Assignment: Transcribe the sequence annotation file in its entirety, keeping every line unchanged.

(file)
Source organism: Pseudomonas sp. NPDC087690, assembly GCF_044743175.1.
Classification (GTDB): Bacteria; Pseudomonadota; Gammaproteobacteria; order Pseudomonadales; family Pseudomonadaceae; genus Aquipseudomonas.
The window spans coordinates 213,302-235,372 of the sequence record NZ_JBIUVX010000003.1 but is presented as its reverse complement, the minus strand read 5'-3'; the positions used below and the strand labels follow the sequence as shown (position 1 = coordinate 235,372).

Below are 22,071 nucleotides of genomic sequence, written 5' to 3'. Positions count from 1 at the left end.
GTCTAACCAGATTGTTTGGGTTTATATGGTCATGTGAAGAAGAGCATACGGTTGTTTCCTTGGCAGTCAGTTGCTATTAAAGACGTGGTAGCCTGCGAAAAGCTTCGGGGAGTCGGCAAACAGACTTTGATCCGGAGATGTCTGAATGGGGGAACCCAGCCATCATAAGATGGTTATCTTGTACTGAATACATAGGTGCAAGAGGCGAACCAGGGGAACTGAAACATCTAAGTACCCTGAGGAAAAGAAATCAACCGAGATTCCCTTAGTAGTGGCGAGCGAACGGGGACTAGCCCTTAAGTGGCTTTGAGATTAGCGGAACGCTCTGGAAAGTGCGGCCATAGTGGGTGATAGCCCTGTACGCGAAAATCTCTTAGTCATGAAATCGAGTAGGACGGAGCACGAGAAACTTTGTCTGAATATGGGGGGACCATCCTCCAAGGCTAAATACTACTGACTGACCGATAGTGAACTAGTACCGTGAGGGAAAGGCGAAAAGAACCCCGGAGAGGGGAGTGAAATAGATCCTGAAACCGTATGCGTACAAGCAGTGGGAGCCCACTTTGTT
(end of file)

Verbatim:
Source organism: Pseudomonas sp. NPDC087690, assembly GCF_044743175.1.
Classification (GTDB): Bacteria; Pseudomonadota; Gammaproteobacteria; order Pseudomonadales; family Pseudomonadaceae; genus Aquipseudomonas.
The window spans coordinates 213,302-235,372 of the sequence record NZ_JBIUVX010000003.1 but is presented as its reverse complement, the minus strand read 5'-3'; the positions used below and the strand labels follow the sequence as shown (position 1 = coordinate 235,372).

Below are 22,071 nucleotides of genomic sequence, written 5' to 3'. Positions count from 1 at the left end.
GTCTAACCAGATTGTTTGGGTTTATATGGTCATGTGAAGAAGAGCATACGGTTGTTTCCTTGGCAGTCAGTTGCTATTAAAGACGTGGTAGCCTGCGAAAAGCTTCGGGGAGTCGGCAAACAGACTTTGATCCGGAGATGTCTGAATGGGGGAACCCAGCCATCATAAGATGGTTATCTTGTACTGAATACATAGGTGCAAGAGGCGAACCAGGGGAACTGAAACATCTAAGTACCCTGAGGAAAAGAAATCAACCGAGATTCCCTTAGTAGTGGCGAGCGAACGGGGACTAGCCCTTAAGTGGCTTTGAGATTAGCGGAACGCTCTGGAAAGTGCGGCCATAGTGGGTGATAGCCCTGTACGCGAAAATCTCTTAGTCATGAAATCGAGTAGGACGGAGCACGAGAAACTTTGTCTGAATATGGGGGGACCATCCTCCAAGGCTAAATACTACTGACTGACCGATAGTGAACTAGTACCGTGAGGGAAAGGCGAAAAGAACCCCGGAGAGGGGAGTGAAATAGATCCTGAAACCGTATGCGTACAAGCAGTGGGAGCCCACTTTGTT